With no new strong evidence to contradict the 2010 recommendation, the AHA continues to recommend either amiodarone or lidocaine for shock refractory VF/pVT in children.

Defibrillation

The 2010 guidelines recommended an initial energy dose of 2-4 J/Kg. For refractory VF/pVT, the recommendation for the second shock was 4 J/Kg. The recommendation for all subsequent shocks was 4-10 J/Kg.

For the 2015 recommendations on defibrillation energies in children, there were no studies that addressed survival to one-year or harm to the patient. One observational in-hospital study of defibrillation energies in children found that an initial shock of 2 J/Kg resulted in successful termination of Vf/pVt only 55 percent of the time [22]. Based on this result, it is tempting to advocate for a higher first shock energy setting. However, those patients who received an initial first shock of 4 J/Kg had lower incidence of both termination of VF with ROSC and survival of the VF/pVT event.

One additional observational study of in-hospital cardiac arrest found no significant differences in survival to hospital discharge rates between children who received an initial defibrillation dose of 2-4 J/Kg and any other defibrillation dose [23]. Because the optimal energy dose for infant and child defibrillation remains unknown, the AHA considers the continued practice of delivering an initial dose of 2-4 J/Kg to be reasonable. For refractory rhythms, it is also reasonable to deliver a second shock at 4 J/Kg with all subsequent shocks at 4-10 J/Kg.

Targeted temperature management

Previous recommendations to consider initiating targeted temperature management in children derive largely from extrapolated adult studies [24,25] and from studies of asphyxiated newborns [26,27].

Compared to normothermia, two observational trials of pediatric cardiac arrest occurring both in and out of the hospital could not find advantages in survival or functional outcome related to implementation of hypothermia following ROSC [28,29]. However, one observational study of cardiac arrest occurring in either the in or OOH environment found that maintenance of mild hypothermia (33 C) for 72 hours resulted in improved survival rates compared to the normothermia group [30]. For the survivors however, there was no difference in functional outcome.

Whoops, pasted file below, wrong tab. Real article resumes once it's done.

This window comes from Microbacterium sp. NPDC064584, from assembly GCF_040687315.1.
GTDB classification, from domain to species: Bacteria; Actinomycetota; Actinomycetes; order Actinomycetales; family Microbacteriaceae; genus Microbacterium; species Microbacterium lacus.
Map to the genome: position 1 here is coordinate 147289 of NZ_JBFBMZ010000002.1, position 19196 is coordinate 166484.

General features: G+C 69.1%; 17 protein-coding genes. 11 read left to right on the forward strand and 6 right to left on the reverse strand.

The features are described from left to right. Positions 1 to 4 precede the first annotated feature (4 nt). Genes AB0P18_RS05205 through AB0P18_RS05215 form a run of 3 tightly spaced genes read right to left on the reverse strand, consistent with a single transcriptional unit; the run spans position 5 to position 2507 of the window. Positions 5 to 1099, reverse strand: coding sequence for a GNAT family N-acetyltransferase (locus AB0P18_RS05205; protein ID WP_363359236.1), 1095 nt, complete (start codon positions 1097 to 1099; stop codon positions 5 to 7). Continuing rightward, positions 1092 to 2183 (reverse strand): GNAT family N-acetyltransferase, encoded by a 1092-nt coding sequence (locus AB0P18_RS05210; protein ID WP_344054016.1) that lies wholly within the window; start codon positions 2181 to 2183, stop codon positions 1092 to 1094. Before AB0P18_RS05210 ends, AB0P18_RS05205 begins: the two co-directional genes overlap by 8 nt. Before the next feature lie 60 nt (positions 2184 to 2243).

More importantly, results from a large multicenter prospective randomized trial found that implementing and maintaining mild therapeutic hypothermia in comatose children who survived OOH cardiac arrest did not improve functional outcome at 1-year following cardiac arrest when compared to normothermia [31].

Based on this new information, the AHA altered previous guidelines to now recommend that for children who suffer an OOH cardiac arrest, it is reasonable for the hospital to maintain five days of continuous normothermia or alternatively, two days of mild hypothermia followed by three days of continuous normothermia. There is no recommendation for EMS to initiate cooling in the field.

Oxygen use during the post-cardiac arrest phase

The 2010 guidelines warn against hyperoxia during the post-resuscitation phase, recommending that health care providers ventilate with the least amount of oxygen necessary to achieve arterial oxyhemoglobin saturation of 94 percent [1]. Three small observational studies found hyperoxia common during the first 6-24 hours after ROSC although the researchers could not find an association with worse outcome [32-34].

A larger retrospective analysis of the Pediatric Intensive Care Audit Network found the risk of death in the intensive care unit increased with both hypoxia and hyperoxia during the post resuscitation period [35].

In response, the AHA continues to recommend that as soon as arterial oxyhemoglobin saturation levels can be reliably monitored, health care providers attempt to achieve normoxemia. This requires careful titration of oxygen delivery to achieve an oxyhemoglobin saturation of less than 100 percent but not less than 94 percent.

Resuscitation science has improved significantly since the introduction of closed chest compression more than 50 years ago. The 2015 American Heart Association Guidelines Update for Cardiopulmonary Resuscitation and Emergency Cardiovascular Care provides the most scientifically sound recommendations for improving survival among children who suffer cardiac arrest.

References